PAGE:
SEC Consult SA-20111012-0 :: Client-side remote file upload & command execution in Microsoft Forefront UAG Remote Access Agent (CVE-2011-1969) Oct 13 2011 10:22AM
SEC Consult Vulnerability Lab (research sec-consult com)
SEC Consult Vulnerability Lab Security Advisory < 20111012-0 >
title: Client-side remote file upload & command execution
product: Microsoft Forefront Unified Access Gateway Remote
Access Agent (signed Java applet)
vulnerable version:
fixed version:
CVE number: CVE-2011-1969
impact: critical
found: 2011-04-20
by: Elisabeth Demeter / SEC Consult Vulnerability Lab

Vendor description:
"Forefront Unified Access Gateway 2010 (UAG) delivers comprehensive,
secure remote access to corporate resources for employees, partners,
and vendors on both managed and unmanaged PCs and mobile devices.
Utilizing a combination of connectivity options, ranging from SSL VPN
to Direct Access, as well as built in configurations and policies,
Forefront UAG provides centralized and easy management of your
organization's complete anywhere access offering.

Integrating a deep understanding of the applications published, the
state of health of the devices being used to gain access, and the
user's identity â?? Forefront UAG enforces granular access controls and
policies to deliver comprehensive remote access, ensure security, and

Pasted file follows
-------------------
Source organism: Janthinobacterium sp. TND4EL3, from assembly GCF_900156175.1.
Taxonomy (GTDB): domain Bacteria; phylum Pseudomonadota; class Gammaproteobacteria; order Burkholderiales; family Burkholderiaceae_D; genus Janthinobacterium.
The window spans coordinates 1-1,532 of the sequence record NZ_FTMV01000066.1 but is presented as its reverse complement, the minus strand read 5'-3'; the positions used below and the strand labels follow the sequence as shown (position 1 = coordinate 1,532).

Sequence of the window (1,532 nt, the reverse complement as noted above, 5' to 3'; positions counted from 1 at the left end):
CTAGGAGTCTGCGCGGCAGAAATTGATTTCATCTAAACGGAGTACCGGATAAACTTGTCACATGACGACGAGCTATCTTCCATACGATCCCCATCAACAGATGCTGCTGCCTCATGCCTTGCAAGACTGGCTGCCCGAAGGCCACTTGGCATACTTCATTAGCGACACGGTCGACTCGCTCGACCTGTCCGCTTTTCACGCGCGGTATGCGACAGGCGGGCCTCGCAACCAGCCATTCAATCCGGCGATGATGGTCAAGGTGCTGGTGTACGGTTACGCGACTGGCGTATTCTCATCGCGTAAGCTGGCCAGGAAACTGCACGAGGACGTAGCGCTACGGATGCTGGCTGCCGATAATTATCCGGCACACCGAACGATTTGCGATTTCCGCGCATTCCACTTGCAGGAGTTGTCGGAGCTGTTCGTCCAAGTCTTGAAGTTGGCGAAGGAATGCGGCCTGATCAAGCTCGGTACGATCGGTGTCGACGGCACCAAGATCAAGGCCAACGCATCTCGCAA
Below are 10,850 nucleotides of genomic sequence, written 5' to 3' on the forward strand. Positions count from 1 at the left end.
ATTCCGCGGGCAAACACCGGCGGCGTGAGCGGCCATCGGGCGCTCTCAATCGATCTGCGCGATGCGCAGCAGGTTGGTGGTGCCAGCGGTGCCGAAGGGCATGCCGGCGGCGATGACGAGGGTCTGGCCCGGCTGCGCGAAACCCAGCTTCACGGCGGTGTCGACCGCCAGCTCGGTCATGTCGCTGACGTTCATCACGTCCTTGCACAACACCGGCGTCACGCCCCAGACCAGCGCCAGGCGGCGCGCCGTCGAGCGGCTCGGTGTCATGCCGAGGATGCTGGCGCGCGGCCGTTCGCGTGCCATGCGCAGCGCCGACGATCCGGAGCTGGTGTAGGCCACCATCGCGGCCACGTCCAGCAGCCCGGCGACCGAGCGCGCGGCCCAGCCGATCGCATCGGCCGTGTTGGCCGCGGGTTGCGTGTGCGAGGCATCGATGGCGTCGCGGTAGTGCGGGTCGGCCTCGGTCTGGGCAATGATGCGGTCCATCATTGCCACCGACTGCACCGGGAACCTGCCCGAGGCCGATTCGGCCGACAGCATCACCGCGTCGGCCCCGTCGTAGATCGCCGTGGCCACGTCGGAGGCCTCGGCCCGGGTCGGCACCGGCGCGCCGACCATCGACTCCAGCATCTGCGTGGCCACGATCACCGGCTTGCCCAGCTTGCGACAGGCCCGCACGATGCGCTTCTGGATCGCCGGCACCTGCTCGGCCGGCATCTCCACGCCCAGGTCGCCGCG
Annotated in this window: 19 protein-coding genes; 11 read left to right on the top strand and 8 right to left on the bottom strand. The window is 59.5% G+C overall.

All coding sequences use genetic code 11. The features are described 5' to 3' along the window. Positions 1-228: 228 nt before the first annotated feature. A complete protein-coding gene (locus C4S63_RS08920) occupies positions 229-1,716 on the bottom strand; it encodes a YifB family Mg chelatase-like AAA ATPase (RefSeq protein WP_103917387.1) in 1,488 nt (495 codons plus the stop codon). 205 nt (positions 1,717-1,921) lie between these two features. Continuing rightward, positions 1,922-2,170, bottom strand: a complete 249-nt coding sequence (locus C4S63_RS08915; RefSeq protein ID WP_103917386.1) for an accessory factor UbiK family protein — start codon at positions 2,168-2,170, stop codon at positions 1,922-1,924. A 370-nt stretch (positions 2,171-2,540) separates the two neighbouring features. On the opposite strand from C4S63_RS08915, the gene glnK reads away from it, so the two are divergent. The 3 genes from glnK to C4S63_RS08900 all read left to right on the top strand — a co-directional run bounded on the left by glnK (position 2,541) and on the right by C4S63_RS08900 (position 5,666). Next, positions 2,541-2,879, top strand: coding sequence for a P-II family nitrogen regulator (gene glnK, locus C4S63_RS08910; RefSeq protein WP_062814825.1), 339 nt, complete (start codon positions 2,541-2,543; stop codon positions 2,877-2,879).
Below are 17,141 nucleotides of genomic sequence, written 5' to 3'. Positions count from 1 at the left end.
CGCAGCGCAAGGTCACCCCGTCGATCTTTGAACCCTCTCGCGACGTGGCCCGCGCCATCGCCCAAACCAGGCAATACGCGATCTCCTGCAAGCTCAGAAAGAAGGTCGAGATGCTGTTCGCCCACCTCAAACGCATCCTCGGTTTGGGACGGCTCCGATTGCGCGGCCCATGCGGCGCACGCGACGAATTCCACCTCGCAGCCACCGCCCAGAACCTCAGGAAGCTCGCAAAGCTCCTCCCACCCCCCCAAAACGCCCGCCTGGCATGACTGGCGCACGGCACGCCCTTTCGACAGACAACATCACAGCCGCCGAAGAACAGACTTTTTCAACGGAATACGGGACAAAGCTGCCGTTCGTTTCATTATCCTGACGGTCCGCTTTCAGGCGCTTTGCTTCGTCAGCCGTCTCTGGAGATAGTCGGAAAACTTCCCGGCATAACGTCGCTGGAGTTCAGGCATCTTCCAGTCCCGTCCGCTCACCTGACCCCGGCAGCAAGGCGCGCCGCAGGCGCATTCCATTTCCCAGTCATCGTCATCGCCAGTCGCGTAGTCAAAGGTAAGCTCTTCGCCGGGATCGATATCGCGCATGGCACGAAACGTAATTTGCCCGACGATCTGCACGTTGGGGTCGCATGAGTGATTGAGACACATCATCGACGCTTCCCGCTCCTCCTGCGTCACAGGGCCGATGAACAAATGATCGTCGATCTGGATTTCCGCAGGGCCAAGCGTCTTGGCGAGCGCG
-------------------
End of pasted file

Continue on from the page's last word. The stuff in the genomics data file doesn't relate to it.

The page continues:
reduce management costs and complexity."


Vulnerability overview/description:
The client-side endpoint security solution (Microsoft Forefront UAG),
e.g. supplied by Microsoft Outlook Web App, uses either a signed Java
applet (Remote Access Agent) or an ActiveX Control (Endpoint
Components) to connect to a VPN and perform local compliance scans on
the client.

Due to quality issues within the software, an attacker is able to access
insecure methods from the "trustworthy" Java applet and exploit those
features to compromise all client systems that trust the correctly
signed Java applet (e.g. all users that need to use this software for
accessing internal systems over company VPN).

The ActiveX control has the same functionality, which is why it is
strongly presumed that a similar attack is possible.

Microsoft UAG Remote Access Agent contains the MicrosoftClient.jar
which in turn contains AgentAppletDriver.java. This class creates an